Presentation #2 - Individual CMG Regions and SIGs

vSphere vs. Hyper-V
Performance Showdown
• Architecture
• Available metrics
• Challenges in virtual environments
• Test environment and methods
• Results, conclusions, and caveats
vSphere Architecture
Small hypervisor footprint
Hyper-V Architecture
Windows OS required - Larger footprint
vSphere Memory Management Features
Transparent page sharing
Memory borrowing
Memory compression
…and Paging
Hyper-V Memory Management Feature
Dynamic memory for enlightened Windows VMs
Key Performance Metrics
Avg. CPU Usage in MHz
CPU Ready Time
Hypervisor Logical Processor %
Hypervisor Virtual Processor %
Avg. Memory Usage in KB
Balloon KB
Swap Used KB
Dynamic Memory Balancer
Dynamic Memory Pressure
VM Vid Partition
Queue Latency
Kernel Latency
Device Latency
Virtual Storage Device
Virtual Network Adapter
Challenges in Virtual Environments
- Clock skew
- NUMA (non-uniform memory access) scheduling
- Pass-through I/O
- Workload definition
- 32 versus 64 bit OS and applications
- Where to use solid state I/O devices
- Storage tiers
- Hidden overhead
- etc...
Test Environment
AMD Phenom II 3.3 GHz
1TB Hitachi 7200 RPM HD SATA 2 interface
1GB Onboard network interface
- vSphere 5
- Hyper-V role installed on Windows 2008 R2 SP1
- 2 x Windows 7 SP1 VM with integration services
- 2 x CentOS 6.2 VM with integration services v3.2
- Simple custom benchmarks using ActiveState perl v5.14
Testing Methods
Individual Tests
Hyper-V Hostname
Virtual Machines
win_25, win_26
centos_11, centos_12
Win7 VMs configured
with 512MB min, 64GB
max dynamic memory.
Centos VMs 2GB.
VMs _25, _12
configured with 2 vCPU
vSphere Hostname
* No Pass-Through
- CPU w/1 process
- CPU w/2 process
- Disk on 1vCPU VMs
- Mem on 1vCPU VMs
- Net on 1vCPU VMs
Combined Tests
All VMs running CPU
and Mem. 2 vCPU VMs
running Disk and Net.
Each set of testing was
run identically on the
same host using both
Results - Individual VM CPU
Surprisingly Win7 on Hyper-V appears slower
Results - Individual VM CPU
Extra vCPU no help with one process
Results - Individual VM CPU
Twice the work in the same time
Results - Individual VM CPU
Summary of CPU results
- Windows CPU performance on Hyper-V was significantly slower
- Two vCPUs running a single process had little negative impact
Results - Individual VM Disk
Write a 512 MB file
Results - Individual VM Disk
Read the 512 MB file
Results - Individual VM Disk
Abysmal performance for Windows on Hyper-V
Results - Individual VM Disk
Summary of disk I/O results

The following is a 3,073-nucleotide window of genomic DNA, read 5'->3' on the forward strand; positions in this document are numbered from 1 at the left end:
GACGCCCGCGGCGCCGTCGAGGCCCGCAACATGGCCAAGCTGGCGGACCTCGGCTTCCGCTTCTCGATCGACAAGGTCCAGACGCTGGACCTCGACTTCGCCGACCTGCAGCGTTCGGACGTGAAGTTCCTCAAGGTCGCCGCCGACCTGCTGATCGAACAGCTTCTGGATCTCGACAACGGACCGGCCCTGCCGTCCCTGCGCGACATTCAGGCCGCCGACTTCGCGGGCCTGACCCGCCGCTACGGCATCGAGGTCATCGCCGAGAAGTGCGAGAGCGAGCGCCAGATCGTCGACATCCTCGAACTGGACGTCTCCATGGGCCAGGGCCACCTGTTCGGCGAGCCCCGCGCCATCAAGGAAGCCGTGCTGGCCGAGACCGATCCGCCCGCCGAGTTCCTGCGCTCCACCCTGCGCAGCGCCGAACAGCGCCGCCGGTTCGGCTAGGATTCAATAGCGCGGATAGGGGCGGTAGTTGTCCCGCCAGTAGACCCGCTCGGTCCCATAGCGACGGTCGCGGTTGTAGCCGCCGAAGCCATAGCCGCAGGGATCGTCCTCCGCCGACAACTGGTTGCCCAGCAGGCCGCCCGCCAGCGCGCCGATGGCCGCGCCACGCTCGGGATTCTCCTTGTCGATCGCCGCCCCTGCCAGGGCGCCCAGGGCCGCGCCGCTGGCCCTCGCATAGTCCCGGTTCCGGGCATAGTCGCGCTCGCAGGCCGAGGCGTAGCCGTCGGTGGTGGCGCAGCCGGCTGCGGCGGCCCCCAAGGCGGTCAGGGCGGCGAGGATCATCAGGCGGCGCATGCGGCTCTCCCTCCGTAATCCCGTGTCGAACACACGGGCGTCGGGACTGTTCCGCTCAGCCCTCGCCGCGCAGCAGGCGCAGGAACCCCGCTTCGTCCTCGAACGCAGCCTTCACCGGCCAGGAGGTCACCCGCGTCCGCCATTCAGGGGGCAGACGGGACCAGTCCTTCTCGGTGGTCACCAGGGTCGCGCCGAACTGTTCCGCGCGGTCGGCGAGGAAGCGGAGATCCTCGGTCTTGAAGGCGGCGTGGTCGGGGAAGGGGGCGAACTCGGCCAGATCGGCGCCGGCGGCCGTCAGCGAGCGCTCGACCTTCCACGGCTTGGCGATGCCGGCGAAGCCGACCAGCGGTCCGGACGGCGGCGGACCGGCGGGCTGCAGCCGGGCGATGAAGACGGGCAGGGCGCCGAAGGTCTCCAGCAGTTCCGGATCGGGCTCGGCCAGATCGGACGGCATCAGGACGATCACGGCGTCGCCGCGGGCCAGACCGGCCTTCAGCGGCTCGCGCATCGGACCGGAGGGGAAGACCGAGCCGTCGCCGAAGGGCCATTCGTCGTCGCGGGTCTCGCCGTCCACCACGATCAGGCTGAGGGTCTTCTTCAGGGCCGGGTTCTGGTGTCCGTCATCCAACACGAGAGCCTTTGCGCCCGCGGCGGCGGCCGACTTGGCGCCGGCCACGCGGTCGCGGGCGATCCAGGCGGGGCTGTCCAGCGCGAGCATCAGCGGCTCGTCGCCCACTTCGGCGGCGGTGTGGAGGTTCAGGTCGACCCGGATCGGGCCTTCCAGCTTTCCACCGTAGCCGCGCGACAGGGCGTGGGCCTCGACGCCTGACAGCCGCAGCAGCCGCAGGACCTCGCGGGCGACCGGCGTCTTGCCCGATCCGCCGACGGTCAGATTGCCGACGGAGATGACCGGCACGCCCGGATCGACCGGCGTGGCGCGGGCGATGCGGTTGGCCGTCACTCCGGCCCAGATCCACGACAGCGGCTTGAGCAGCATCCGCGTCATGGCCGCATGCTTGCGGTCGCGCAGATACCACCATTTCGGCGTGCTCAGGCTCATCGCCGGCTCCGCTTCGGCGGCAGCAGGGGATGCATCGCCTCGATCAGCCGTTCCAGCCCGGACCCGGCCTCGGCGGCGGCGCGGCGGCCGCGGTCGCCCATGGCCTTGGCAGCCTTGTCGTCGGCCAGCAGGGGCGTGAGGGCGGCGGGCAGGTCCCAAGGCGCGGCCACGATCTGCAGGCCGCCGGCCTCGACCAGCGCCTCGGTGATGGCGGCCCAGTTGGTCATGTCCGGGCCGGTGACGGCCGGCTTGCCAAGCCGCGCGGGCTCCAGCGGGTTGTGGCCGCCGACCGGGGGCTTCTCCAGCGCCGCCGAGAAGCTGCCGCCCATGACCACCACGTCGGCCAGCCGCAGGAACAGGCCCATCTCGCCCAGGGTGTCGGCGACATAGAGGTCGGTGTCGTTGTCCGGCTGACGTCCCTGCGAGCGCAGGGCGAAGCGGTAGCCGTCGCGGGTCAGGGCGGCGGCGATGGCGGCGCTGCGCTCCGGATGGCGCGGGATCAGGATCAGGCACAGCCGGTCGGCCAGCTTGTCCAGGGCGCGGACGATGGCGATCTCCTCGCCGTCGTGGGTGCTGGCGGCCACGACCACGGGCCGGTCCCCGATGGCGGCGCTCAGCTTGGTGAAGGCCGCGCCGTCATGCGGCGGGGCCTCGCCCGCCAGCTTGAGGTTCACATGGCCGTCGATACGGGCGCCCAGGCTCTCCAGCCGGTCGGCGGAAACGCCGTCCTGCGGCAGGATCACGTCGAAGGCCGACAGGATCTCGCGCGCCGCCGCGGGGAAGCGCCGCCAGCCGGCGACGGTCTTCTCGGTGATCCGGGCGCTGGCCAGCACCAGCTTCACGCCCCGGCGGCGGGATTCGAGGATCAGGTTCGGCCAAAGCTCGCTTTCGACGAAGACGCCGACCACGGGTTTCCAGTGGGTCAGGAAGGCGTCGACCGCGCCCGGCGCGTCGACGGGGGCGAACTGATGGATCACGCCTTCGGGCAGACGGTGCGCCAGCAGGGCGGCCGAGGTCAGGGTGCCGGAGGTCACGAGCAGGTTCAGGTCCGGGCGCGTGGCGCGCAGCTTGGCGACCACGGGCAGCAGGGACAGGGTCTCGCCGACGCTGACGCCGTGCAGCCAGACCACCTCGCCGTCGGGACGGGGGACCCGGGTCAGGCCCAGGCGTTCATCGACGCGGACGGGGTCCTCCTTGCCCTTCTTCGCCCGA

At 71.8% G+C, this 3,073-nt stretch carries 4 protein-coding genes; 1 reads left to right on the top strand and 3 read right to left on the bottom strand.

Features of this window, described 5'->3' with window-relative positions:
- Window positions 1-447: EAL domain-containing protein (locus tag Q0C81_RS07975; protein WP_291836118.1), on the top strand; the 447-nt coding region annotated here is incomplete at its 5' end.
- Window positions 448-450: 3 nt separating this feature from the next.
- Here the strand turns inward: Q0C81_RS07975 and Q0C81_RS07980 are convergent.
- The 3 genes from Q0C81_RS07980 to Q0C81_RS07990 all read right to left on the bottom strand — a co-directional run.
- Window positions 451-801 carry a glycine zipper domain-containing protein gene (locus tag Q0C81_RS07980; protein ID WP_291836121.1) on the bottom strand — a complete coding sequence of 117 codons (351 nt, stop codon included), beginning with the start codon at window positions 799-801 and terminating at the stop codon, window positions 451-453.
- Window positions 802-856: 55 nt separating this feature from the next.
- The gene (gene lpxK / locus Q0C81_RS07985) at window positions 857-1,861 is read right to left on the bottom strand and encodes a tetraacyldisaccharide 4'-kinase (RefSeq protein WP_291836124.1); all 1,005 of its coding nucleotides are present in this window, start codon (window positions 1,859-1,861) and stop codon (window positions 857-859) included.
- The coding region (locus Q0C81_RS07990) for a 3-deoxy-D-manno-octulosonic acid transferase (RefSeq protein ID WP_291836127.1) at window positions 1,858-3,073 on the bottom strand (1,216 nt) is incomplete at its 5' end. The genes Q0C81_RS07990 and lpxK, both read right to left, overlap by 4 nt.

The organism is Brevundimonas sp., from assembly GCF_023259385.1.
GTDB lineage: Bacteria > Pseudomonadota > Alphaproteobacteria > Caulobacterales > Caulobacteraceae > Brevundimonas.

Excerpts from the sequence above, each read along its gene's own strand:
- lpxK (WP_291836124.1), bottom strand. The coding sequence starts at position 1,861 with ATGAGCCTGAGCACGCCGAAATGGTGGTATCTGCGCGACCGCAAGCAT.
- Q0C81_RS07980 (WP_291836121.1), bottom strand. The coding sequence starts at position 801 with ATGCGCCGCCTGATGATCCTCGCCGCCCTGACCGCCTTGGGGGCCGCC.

- Random I/O on a Hyper-V dynamic disk had terrible performance
Results - Individual VM Memory
No penalty for dynamic memory
Results - Individual VM Network
Slight advantage for vSphere
Results - Combined Test
And now… for the grand finale
All workloads running at the same time on multiple VMs
The winner is….
Results - Combined Test
Draw - except disk workload on Hyper-V did not finish
CPU Details - Both platforms on the same chart
Detail CPU Metrics
- vSphere VM ready time
- Hyper-V Guest run time
CPU Details - vSphere CPU Ready Time
CPU Details - Hyper-V Guest Run Time
Detail Memory Metrics
- vSphere memory consumed by VMs
- vSphere memory ballooning
- vSphere paging
- Hyper-V memory balancer average pressure
- Hyper-V memory current pressure
- Hyper-V physical page allocation
Memory Details - vSphere Ballooning
Memory Details - vSphere Paging
Memory Details - vSphere Consumed
Memory Details - Hyper-V Memory Balancer Pressure
Memory Details - Hyper-V Memory Current Pressure
Memory Details - Hyper-V Pages Allocated
Detail I/O Metrics
- vSphere queue latency
- vSphere device latency
- Hyper-V disk throughput
I/O Details - vSphere Queue Latency
I/O Details - vSphere Device Latency
I/O Details - Hyper-V Disk Throughput
Interesting Observations
- Hyper-V dynamic memory
- Hyper-V dynamic disk device performance
Dynamic Memory in action - High Pressure
Dynamic Memory in action - Low Pressure
Hyper-V - Random I/O on Dynamic Disks
Chart from Hyper-V MSDN Blog by: Tony Voellm
Conclusions, Caveats, and Final Thoughts
Overall the combined results were surprising close
Individual tests produced some interesting findings
- Windows CPU performance on Hyper-V was significantly slower
- Two vCPUs running a single process had little negative impact
- Random I/O on a Hyper-V dynamic disk had terrible performance
- Hyper-V dynamic memory worked great with no performance penalty
- Workloads were very general and dependent on perl implementation
- Many more variables could be taken into account
- Result may be different on other hardware
Running benchmarks in your own environment should be
done to help make the best informed decisions.
Thank you for attending
vSphere vs. Hyper-V
Charles Johnson
Metron-Athene Inc.
[email protected]

similar documents